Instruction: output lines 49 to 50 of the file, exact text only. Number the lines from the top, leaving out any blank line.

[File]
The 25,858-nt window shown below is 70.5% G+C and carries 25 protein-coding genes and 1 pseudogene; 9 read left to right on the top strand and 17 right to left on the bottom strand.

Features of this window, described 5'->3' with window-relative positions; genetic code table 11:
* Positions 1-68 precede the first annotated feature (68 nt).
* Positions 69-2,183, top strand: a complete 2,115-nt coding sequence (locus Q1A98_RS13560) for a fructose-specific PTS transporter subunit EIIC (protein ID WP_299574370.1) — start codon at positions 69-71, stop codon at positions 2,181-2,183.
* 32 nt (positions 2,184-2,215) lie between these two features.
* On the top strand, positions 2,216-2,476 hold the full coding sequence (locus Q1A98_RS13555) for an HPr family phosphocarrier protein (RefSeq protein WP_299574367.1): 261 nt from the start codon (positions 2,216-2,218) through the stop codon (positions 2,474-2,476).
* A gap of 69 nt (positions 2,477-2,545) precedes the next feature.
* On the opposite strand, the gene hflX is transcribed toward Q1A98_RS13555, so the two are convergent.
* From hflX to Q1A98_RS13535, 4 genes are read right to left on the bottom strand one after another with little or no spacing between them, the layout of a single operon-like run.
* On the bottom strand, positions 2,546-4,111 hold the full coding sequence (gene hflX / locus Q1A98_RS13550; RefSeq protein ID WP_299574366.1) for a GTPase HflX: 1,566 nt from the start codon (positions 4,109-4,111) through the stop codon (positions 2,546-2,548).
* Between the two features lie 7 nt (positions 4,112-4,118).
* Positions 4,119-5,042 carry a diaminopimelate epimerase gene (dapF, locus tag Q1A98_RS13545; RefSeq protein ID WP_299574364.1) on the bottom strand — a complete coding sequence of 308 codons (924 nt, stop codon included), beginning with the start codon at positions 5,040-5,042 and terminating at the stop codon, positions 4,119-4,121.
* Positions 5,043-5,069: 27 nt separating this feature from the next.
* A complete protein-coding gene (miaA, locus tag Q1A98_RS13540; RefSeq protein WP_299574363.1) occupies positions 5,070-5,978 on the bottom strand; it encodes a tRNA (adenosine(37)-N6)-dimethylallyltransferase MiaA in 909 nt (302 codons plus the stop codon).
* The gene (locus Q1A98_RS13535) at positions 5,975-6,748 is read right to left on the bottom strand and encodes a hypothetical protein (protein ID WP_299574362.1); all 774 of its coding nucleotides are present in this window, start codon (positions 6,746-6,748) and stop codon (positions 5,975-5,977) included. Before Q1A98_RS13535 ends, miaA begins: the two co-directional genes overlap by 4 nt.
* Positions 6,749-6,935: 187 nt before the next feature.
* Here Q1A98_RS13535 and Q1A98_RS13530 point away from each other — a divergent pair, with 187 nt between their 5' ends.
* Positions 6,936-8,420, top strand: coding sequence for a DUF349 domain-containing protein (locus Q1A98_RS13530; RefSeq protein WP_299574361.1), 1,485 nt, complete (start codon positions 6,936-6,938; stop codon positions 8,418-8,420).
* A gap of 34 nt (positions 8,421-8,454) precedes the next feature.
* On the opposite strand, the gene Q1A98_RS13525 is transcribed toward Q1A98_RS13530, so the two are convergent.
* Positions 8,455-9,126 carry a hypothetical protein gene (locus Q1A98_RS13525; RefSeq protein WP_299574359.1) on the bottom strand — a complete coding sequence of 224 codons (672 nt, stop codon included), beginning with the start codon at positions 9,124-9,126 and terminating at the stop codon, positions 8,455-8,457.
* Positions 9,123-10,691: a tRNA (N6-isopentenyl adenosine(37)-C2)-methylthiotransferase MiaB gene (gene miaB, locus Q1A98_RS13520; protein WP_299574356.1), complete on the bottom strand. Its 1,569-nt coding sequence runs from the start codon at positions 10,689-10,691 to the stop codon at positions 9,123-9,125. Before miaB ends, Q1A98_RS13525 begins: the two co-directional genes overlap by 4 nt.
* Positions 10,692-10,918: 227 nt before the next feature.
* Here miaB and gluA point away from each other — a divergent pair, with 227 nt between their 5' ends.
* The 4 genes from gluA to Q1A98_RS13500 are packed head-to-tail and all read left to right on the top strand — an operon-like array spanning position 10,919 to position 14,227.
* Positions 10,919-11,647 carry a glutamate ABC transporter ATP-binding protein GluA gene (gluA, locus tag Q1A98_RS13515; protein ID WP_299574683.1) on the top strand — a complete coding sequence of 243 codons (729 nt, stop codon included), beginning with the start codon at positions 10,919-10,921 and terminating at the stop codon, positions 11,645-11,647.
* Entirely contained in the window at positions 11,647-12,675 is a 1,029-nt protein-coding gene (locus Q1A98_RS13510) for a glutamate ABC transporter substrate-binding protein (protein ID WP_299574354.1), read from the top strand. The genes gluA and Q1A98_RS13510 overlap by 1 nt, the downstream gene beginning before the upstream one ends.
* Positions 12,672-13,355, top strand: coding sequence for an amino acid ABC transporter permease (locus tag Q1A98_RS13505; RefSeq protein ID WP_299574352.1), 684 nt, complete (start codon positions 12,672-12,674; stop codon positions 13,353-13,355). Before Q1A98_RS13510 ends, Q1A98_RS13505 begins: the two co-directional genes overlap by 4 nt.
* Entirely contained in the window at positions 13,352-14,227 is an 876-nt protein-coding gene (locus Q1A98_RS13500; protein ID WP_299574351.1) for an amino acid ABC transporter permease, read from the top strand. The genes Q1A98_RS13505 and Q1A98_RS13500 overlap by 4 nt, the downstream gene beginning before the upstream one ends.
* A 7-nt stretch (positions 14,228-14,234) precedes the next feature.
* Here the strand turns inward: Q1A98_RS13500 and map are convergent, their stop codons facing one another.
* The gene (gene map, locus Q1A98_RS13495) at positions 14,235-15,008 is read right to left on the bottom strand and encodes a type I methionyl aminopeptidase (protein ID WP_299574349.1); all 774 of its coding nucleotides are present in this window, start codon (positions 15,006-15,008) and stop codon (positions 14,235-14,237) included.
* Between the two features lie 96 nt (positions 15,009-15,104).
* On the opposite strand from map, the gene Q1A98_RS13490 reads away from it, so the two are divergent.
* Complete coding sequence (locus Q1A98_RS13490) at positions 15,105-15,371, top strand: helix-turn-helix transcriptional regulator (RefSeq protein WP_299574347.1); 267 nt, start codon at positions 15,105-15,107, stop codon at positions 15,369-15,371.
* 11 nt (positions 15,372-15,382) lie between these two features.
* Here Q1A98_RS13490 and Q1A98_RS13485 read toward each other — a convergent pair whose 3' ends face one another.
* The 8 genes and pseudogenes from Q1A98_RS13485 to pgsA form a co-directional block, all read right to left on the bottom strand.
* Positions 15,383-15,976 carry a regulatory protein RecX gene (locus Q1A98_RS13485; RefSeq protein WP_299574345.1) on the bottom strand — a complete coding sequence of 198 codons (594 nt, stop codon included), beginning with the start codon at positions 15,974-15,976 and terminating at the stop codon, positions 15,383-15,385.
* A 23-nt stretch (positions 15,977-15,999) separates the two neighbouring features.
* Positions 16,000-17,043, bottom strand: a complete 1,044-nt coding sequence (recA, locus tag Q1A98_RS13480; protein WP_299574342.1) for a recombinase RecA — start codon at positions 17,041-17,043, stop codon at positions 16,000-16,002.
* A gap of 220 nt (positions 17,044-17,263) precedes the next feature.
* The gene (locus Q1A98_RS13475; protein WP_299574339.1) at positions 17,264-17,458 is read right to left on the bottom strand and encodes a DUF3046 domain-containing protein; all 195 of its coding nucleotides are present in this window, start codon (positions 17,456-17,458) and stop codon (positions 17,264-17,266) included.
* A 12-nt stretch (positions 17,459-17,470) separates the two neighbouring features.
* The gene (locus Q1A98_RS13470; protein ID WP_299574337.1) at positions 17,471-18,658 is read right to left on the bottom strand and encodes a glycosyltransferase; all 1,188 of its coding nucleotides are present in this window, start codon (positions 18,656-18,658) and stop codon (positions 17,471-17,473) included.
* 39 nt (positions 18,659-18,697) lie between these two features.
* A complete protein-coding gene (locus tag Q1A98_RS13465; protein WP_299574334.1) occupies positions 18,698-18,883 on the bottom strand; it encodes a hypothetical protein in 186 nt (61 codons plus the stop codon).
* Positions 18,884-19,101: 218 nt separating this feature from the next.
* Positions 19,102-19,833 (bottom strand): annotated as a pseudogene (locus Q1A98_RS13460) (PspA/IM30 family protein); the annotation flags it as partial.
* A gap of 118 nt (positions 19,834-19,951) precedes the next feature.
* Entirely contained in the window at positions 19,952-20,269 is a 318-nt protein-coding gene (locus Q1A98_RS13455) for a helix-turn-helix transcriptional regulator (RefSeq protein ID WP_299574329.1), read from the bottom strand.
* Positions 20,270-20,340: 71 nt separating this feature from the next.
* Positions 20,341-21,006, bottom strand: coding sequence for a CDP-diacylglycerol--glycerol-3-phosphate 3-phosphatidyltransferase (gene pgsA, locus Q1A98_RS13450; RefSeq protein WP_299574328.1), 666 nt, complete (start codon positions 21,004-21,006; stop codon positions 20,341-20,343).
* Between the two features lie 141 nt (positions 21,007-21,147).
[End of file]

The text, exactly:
* Positions 19,102-19,833 (bottom strand): annotated as a pseudogene (locus Q1A98_RS13460) (PspA/IM30 family protein); the annotation flags it as partial.
* A gap of 118 nt (positions 19,834-19,951) precedes the next feature.